The distinguished former resident of the Indiana Humanities Council headquarters, Meredith Nicholson, was briefly and ceremoniously resurrected on May 4, by Yours Truly, one of five local reenactors of Hoosier poets taking part in a program of the Dead Poets Society of America, under the auspices of the Indiana Humanities Council and Brick Street Poetry Inc.
Nicholson (1866-1947) was joined by his fellow permanent residents of Crown Hill Cemetery: Sarah T. Bolton (Shari Wagner), Etheridge Knight (Khabir Shareef), James Whitcomb Riley (Henry Ryder) and Ruth Lilly (Joyce Brinkman). The event filled Crown Hill’s august-yet-cozy Gothic Chapel and featured refreshments from each poet’s era and photo ops at the gravesites. Maine poet Walter Skold, founder of the Dead Poets Society, was on hand with the Poemobile, the van in which he’s criss-crossing the nation promoting the organization and its national contest.
While Nicholson (“House of a Thousand Candles,” etc., etc.) is best known as a best-selling novelist, he left a considerable oeuvre of poetry, from which I read several specimens. I’m not sure he would have acknowledged being humbled by the scintillating performances of his four fellow ghosts, but I did so on both our behalfs.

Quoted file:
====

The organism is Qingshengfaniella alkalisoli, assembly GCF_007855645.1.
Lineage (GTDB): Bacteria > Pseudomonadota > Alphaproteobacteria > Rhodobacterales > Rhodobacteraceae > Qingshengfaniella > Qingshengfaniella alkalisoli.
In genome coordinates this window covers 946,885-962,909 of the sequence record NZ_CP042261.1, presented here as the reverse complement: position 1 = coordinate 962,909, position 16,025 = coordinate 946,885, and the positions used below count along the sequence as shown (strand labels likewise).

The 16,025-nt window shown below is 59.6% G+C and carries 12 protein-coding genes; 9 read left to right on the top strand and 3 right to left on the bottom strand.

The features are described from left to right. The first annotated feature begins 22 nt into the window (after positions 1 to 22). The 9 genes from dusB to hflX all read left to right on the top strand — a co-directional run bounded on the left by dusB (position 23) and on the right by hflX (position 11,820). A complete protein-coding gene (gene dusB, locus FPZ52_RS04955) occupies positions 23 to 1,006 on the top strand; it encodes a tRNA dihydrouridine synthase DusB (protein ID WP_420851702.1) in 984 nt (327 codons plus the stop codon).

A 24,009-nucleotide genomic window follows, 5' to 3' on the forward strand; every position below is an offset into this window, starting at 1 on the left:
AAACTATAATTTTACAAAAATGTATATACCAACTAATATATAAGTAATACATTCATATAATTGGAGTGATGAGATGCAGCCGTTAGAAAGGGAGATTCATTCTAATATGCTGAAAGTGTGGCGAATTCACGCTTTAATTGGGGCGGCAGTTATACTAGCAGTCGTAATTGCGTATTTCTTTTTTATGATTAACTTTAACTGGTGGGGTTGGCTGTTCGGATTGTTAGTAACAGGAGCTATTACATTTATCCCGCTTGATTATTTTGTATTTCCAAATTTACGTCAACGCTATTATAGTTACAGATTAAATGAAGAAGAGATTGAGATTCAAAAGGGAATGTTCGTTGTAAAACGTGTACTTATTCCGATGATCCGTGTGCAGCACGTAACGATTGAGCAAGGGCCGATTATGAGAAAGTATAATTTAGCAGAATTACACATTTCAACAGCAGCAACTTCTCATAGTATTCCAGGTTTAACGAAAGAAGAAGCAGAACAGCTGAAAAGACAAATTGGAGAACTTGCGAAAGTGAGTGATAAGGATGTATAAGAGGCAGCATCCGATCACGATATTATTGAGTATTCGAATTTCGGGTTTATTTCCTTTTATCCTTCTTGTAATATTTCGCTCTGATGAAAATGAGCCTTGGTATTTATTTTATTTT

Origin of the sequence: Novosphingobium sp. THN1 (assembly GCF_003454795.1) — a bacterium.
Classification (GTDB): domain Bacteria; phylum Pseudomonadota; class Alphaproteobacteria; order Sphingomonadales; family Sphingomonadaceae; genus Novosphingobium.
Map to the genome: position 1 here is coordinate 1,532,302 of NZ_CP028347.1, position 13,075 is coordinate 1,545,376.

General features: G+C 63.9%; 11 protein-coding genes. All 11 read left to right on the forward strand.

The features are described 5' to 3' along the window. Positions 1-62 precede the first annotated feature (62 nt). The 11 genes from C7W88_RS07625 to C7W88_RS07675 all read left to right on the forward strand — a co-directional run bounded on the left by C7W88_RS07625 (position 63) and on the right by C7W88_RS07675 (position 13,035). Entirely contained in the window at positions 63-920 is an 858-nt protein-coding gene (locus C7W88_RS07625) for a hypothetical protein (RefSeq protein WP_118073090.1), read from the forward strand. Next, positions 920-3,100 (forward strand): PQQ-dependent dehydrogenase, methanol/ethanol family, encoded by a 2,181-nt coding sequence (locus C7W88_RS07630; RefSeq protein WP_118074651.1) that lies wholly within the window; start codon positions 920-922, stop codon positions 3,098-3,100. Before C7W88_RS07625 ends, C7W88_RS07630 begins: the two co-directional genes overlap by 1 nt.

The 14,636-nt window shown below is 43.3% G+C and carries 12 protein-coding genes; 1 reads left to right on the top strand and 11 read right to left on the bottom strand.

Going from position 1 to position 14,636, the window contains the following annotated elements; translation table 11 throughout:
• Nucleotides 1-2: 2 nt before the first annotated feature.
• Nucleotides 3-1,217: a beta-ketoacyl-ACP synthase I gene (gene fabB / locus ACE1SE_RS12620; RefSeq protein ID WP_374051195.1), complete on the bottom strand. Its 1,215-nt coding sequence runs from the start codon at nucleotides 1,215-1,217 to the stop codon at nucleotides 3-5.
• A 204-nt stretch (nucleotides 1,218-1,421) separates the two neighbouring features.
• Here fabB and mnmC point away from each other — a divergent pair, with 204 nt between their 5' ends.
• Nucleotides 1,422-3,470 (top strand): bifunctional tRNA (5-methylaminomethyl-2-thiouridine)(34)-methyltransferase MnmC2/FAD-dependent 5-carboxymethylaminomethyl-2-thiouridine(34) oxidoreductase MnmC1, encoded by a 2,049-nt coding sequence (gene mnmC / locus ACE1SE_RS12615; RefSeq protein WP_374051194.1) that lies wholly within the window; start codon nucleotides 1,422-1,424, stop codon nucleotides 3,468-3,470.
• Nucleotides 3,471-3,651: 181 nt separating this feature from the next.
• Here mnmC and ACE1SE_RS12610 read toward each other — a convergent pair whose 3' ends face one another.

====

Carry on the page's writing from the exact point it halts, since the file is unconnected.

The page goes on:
A favorite of mine:
TO A DEBUTANTE
Your dreams have never known a world so fair
As this reality of joy and light;
The springs that o’er your head have winged
Steal back again with all their fragrance rare
Of May-time blossoms. On the happy air,
Viol and harp and horn their burden bright
Add to the charm of this enchantment night,
That finds you queen, with none your reign to
But through the music’s careless march and
Beyond these dancers’ forms that drift and sway,
I hear for you a graver measure ring
Where, far along on your appointed way,
A girl’s heart to a woman’s task you bring,
Serene and pure, amid the troubled day.
Written by Dan Carpenter, an Indianapolis native and a columnist for The Indianapolis Star.